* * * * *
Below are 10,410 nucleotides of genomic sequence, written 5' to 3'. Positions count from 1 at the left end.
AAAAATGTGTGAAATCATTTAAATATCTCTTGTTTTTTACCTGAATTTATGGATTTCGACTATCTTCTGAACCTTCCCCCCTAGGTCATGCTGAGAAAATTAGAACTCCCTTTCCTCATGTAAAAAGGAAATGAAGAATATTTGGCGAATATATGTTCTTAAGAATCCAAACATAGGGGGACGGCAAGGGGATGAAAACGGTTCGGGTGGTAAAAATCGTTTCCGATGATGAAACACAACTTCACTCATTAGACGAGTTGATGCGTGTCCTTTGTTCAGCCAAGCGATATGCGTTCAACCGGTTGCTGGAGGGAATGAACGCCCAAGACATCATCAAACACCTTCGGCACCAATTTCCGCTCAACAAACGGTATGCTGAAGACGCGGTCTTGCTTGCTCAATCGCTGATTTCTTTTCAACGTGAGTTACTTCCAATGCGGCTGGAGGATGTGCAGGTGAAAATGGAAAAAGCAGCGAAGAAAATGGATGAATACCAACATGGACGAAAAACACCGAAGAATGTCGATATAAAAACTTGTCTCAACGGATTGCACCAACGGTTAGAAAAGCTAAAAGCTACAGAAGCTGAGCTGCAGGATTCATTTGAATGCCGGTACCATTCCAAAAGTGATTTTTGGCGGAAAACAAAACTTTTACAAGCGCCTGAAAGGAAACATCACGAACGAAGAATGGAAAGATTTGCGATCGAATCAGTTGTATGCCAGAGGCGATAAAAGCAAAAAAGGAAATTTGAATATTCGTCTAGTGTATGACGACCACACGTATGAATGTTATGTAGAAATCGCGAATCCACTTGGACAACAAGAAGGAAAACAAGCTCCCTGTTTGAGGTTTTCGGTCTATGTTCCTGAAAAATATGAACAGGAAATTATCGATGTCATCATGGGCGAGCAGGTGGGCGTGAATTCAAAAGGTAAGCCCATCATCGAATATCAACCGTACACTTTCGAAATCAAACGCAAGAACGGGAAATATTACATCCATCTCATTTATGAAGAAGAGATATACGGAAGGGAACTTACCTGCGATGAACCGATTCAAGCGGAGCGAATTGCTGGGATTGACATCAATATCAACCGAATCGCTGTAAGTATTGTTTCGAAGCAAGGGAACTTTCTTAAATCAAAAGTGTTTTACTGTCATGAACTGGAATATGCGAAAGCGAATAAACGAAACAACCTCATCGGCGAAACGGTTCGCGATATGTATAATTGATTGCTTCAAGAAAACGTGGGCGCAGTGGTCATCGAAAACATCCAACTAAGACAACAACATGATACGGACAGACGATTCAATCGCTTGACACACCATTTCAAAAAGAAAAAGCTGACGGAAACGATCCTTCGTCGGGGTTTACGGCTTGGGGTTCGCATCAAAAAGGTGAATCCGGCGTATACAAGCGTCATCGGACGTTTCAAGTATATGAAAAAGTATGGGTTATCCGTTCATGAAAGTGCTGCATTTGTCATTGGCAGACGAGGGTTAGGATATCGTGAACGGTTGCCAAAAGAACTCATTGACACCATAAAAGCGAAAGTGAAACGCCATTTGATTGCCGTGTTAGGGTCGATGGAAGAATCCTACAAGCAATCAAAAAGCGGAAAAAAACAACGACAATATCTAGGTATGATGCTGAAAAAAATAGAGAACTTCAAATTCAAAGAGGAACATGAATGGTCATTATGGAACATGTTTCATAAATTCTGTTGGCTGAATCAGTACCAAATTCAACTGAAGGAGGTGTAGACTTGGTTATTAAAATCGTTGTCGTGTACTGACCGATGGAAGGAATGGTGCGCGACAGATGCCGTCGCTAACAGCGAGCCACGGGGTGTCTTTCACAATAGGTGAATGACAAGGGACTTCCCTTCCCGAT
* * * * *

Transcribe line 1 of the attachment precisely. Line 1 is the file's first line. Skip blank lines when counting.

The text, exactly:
Below are 10,410 nucleotides of genomic sequence, written 5' to 3'. Positions count from 1 at the left end.